Illustration Credit: United Nations, UNICEF
How U of T can reopen campus and do it right
Christian D’Ambrosi, The Mike Contributor
Let’s be honest here, the idea of Ontario and Toronto ‘opening up’ amidst the COVID-19 pandemic hasn’t exactly been a popular one in recent weeks. After all, when comparing September to the month of August, Ontario has gone from consistently reporting less than 100 cases per day to well over 250. As a result of this, school officials haven’t been too keen on expanding class sizes or on campus activities. In fact, on September 17th, the Ford government responded to the increase in cases by lowering indoor social gatherings in the COVID-19 hotspots of Toronto, Peel, and Ottawa from 50 people to 10, and outdoor gatherings from 100 to 25. This newly reduced limit to gatherings also comes with the threat of severe fines being imposed on those who break these rules.
Now, while these developments may not be all that encouraging, a cautious approach has nonetheless been implemented by U of T. That’s because, while the vast majority of courses have been moved online, there are still a select few that have been offered on campus, albeit under strict protocols. According to Robert Smith, a second-year student at St. Michael’s College, these in-person classes have been implemented using separated seating, mask-wearing, hand sanitizing, and even arrows in hallways to help lessen congestion. However, while he notes that “in regard to quality, the in-person lectures are similar to last year’s classes.” He also tells The Mike that due to limited class numbers and the personal situations of students, “many people who would have liked to take an in-person class cannot.”
So, what does this leave us with? Well, on a very simple level, a missed opportunity for increased student integration; after all, I think you’d be hard pressed to find a health official that would consider these classes to be unsafe. However, on the other hand, you’d also be hard pressed to find a student that considers the level of engagement in the online classes being offered to be anywhere near that of an in-person class. This ultimately results in a predicament where students who feel isolated and unsupported need an outlet to let off steam. But, if the events that have occurred at Western and Queens are any indication, these outlets are rarely COVID-19 safe.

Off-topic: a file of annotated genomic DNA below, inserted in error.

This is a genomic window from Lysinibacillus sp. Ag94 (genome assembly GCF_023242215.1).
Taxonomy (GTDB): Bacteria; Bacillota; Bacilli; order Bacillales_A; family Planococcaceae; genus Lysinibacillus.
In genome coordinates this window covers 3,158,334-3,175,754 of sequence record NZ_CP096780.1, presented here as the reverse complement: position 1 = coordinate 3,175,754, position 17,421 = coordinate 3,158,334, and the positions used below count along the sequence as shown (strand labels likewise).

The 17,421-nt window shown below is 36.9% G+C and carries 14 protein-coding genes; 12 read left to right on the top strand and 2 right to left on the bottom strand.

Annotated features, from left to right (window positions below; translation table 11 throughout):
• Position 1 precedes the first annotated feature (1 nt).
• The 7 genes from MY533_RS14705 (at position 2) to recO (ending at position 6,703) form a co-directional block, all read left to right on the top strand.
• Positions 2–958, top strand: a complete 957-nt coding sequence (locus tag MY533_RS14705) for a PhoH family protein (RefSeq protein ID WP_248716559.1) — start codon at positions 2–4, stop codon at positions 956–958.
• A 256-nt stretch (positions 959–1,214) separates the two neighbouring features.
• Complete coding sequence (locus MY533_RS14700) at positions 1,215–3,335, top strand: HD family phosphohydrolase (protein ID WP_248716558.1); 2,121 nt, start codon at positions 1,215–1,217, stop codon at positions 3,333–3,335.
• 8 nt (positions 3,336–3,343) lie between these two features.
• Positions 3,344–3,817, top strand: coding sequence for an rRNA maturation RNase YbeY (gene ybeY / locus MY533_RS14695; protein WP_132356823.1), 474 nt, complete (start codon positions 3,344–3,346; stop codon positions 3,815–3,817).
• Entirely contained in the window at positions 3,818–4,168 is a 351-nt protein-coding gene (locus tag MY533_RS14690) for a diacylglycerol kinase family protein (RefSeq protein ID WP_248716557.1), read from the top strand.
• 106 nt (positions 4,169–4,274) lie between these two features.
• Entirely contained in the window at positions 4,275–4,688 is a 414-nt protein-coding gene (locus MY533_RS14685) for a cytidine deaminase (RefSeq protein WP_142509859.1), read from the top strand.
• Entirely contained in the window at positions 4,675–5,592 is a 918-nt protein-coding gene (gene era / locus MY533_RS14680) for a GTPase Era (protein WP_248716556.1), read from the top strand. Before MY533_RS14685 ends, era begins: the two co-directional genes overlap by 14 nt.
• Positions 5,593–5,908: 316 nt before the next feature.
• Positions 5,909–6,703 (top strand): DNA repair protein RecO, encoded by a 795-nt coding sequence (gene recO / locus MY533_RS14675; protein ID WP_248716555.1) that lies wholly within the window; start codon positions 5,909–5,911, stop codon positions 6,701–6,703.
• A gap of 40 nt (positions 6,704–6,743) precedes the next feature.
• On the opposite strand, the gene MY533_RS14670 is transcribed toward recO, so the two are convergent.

Yet, this is where U of T can step in. While it may not be a perfect response, there is a case to be made that U of T should adjust to COVID-19 regulations by hosting more, rather than less, monitored, socially distanced, and mask wearing events. Now, the events themselves can be varied. Be it study groups, intramurals, coffee houses, or movie nights, they can all be targeted to different segments of the U of T population. But, the very reason why they would be implemented would not be to put people in vulnerable situations. Rather, they could be used to teach people how to de-stress and have fun while still being distanced apart. After all, perhaps one of the largest problems with student activities is that despite having the potential to be socially distanced, time and time again we see cases in which they are not. Therefore, by both providing outlets to safely socialize while also modelling safe behaviours, U of T could help prevent the safe socializing problem we’ve seen developing at other Ontario universities before it comes to a deadly and destructive head.
So, while this may not be a popular course of action, this hybrid approach may just be the right one. For if the underground parties being held across Ontario’s universities have taught us anything, it is that students will be students no matter what rules are in place. So, if we’ve seen this to be true by experience, I ask why not be proactive rather than reactive? Ultimately, if U of T were to open up right, they could make the campus’ closed environment feel a lot more open without jeopardizing the safety of students. That, in my eyes, is a win/win.